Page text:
Erdogan steps up support for Russia’s Turkish gas hub project

Turkish President Recep Tayyip Erdogan has affirmed his interest in strengthening control over Russian gas transit flows to Europe and expanding his country’s regional influence.

Addressing the Turkish parliament on Wednesday, Erdogan announced that he had agreed to partner with Russian President Vladimir Putin to build a natural gas hub in Turkey to supply gas to Europe.

Russia already ships gas to Turkey across the Black Sea via the Blue Stream and TurkStream pipelines, with Russian gas giant Gazprom seeking to boost its TurkStream throughput capacity by an additional 31.5 billion cubic meters per year.

The proposal to make Turkey a regional gas hub for Russian exports to Europe was announced last week at a conference in Moscow to the visible surprise of Turkish Energy Minister Fatih Donmez, who was attending at the event.

The day after the announcement, Erdogan ordered Turkey’s energy ministry to start working on the proposals, stressing that there would be “no waiting”, according to Russian media.

However, Russian and Turkish government officials have not yet announced a timetable for the completion of the TurkStream expansion, nor any potential arrangements for Turkey to help Gazprom build the deepwater pipeline segments.

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The expansion would involve pipelaying work carried out in water depths of more than 2,000 meters, and Gazprom is unlikely to be able to secure pipelaying contracts from Western specialist contractors, due to sanctions imposed on Russia following its invasion of Ukraine in February. .

A partner at Moscow-based energy consultancy RusEnergy, Mikhail Krutikhin, said it was “too early to predict whether the project will see the light of day” once feasibility studies are completed.

Presidential elections

He believes Erdogan could use Russia’s hub proposal to help secure a lower price for Russian gas as part of his efforts to improve his country’s economy ahead of presidential elections scheduled for June 2023.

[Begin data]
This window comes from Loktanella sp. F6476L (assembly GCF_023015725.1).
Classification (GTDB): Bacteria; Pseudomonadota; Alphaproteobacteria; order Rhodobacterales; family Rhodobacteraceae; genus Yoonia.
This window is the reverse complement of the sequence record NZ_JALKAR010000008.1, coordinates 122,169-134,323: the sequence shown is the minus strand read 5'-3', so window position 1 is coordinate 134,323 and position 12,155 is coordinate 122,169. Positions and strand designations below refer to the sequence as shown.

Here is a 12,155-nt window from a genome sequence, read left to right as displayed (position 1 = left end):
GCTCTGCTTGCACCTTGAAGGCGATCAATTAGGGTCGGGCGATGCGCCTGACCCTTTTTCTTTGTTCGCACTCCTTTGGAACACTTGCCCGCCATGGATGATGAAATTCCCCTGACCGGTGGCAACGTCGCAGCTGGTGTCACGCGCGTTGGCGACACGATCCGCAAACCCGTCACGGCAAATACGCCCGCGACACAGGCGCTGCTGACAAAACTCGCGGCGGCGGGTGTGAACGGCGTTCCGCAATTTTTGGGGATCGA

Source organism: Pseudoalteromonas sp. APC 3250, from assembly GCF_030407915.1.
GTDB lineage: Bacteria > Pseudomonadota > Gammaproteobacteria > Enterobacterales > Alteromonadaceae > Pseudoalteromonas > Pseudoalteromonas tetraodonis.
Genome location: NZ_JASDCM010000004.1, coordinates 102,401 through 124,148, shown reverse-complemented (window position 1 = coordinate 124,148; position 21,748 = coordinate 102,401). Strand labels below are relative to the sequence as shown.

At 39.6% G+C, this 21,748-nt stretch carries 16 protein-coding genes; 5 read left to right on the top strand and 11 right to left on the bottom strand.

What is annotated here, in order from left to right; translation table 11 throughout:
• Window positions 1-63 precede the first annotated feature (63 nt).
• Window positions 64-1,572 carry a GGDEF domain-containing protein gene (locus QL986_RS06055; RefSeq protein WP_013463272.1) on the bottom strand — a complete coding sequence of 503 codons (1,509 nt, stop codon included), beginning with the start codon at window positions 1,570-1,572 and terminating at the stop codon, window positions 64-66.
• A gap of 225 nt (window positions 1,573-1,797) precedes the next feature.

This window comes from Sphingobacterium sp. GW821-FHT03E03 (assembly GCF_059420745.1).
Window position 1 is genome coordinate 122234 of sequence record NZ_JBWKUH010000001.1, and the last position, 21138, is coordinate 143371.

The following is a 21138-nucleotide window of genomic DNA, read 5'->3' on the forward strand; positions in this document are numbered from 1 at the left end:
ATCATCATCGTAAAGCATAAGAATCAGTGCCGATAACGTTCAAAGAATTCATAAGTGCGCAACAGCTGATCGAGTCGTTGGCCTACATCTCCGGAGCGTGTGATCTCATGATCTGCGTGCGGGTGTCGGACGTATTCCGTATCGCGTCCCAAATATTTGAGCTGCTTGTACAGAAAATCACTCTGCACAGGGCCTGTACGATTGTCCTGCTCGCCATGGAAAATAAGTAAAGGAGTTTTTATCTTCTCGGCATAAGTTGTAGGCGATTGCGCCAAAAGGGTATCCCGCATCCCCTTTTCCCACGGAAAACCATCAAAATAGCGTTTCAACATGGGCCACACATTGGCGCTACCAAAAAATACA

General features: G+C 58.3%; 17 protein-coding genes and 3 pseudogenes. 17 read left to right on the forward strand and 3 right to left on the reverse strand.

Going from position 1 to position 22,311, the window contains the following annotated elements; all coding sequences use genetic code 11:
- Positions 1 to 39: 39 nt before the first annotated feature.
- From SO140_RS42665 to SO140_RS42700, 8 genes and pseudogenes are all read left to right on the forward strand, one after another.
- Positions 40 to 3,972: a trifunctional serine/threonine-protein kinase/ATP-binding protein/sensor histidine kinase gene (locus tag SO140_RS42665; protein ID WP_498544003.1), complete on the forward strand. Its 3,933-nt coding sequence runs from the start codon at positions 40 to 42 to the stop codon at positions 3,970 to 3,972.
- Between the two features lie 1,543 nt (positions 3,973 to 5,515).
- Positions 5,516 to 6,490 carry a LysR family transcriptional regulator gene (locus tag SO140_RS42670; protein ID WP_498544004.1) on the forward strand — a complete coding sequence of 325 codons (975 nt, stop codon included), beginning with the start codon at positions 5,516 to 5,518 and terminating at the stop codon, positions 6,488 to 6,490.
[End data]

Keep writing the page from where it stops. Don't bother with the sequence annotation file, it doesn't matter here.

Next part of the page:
Turkey saw an increase of more than 83% in consumer prices between January and September, according to CNBC, and the Turkish lira fell to a new high against the US dollar, after losing 28% of its value this year. .

Earlier in October, Bloomberg reported that Turkish state gas importer Botas had asked Gazprom to defer some gas payments until 2024 to help mitigate the effect of high energy prices on the country’s economy – an arrangement which could be similar to the exemption granted to the Hungarians. importer of MVM gas.

Russian volumes have increased to cover around 45% of Turkey’s gas consumption since the start of the TurkStream gas pipeline at the end of 2019.

Restored TurkStream Operator License

The security of Russian gas supplies through TurkStream came under scrutiny this summer after Dutch authorities revoked a key maintenance and construction license for Dutch-registered gas pipeline operator South Stream. Transport, due to international sanctions against Russia.

However, South Stream Transport said on Tuesday that the license must now be renewed after Dutch authorities heard arguments from the company that it should be exempt from the penalties.

Turkey is already home to the Southern Gas Corridor – a key transit pipeline that transports gas from Azerbaijan to Greece and Italy.

European authorities have considered expanding the capacity of the Southern Gas Corridor, with plans to more than double Azeri gas imports to 20 bcm per year by 2027 as a medium-term option to help secure alternatives to the Russian gas supply.

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